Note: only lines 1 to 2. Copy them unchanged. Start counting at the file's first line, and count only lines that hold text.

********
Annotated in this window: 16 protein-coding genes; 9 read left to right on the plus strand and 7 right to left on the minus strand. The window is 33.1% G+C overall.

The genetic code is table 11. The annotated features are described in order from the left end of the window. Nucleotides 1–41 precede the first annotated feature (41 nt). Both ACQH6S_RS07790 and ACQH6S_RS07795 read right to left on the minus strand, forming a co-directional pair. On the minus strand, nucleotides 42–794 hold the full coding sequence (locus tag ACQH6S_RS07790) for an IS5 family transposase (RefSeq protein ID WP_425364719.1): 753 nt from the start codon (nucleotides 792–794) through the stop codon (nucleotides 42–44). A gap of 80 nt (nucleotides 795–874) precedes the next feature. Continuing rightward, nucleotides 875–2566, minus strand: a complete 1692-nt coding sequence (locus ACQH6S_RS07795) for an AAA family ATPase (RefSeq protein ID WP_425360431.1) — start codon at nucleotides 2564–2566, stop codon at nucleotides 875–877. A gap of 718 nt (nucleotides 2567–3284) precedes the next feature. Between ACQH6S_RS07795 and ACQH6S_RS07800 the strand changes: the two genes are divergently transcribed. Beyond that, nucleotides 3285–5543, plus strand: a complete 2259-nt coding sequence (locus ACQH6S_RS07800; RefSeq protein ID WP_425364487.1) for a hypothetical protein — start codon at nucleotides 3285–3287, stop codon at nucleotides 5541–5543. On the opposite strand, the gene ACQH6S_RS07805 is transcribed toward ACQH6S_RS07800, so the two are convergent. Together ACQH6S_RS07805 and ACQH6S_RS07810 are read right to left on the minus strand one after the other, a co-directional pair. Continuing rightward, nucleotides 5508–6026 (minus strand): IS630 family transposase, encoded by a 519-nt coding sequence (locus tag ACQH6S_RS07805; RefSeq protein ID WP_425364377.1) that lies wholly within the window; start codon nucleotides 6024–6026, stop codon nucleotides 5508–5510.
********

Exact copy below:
Annotated in this window: 16 protein-coding genes; 9 read left to right on the plus strand and 7 right to left on the minus strand. The window is 33.1% G+C overall.

The genetic code is table 11. The annotated features are described in order from the left end of the window. Nucleotides 1–41 precede the first annotated feature (41 nt). Both ACQH6S_RS07790 and ACQH6S_RS07795 read right to left on the minus strand, forming a co-directional pair. On the minus strand, nucleotides 42–794 hold the full coding sequence (locus tag ACQH6S_RS07790) for an IS5 family transposase (RefSeq protein ID WP_425364719.1): 753 nt from the start codon (nucleotides 792–794) through the stop codon (nucleotides 42–44). A gap of 80 nt (nucleotides 795–874) precedes the next feature. Continuing rightward, nucleotides 875–2566, minus strand: a complete 1692-nt coding sequence (locus ACQH6S_RS07795) for an AAA family ATPase (RefSeq protein ID WP_425360431.1) — start codon at nucleotides 2564–2566, stop codon at nucleotides 875–877. A gap of 718 nt (nucleotides 2567–3284) precedes the next feature. Between ACQH6S_RS07795 and ACQH6S_RS07800 the strand changes: the two genes are divergently transcribed. Beyond that, nucleotides 3285–5543, plus strand: a complete 2259-nt coding sequence (locus ACQH6S_RS07800; RefSeq protein ID WP_425364487.1) for a hypothetical protein — start codon at nucleotides 3285–3287, stop codon at nucleotides 5541–5543. On the opposite strand, the gene ACQH6S_RS07805 is transcribed toward ACQH6S_RS07800, so the two are convergent. Together ACQH6S_RS07805 and ACQH6S_RS07810 are read right to left on the minus strand one after the other, a co-directional pair. Continuing rightward, nucleotides 5508–6026 (minus strand): IS630 family transposase, encoded by a 519-nt coding sequence (locus tag ACQH6S_RS07805; RefSeq protein ID WP_425364377.1) that lies wholly within the window; start codon nucleotides 6024–6026, stop codon nucleotides 5508–5510.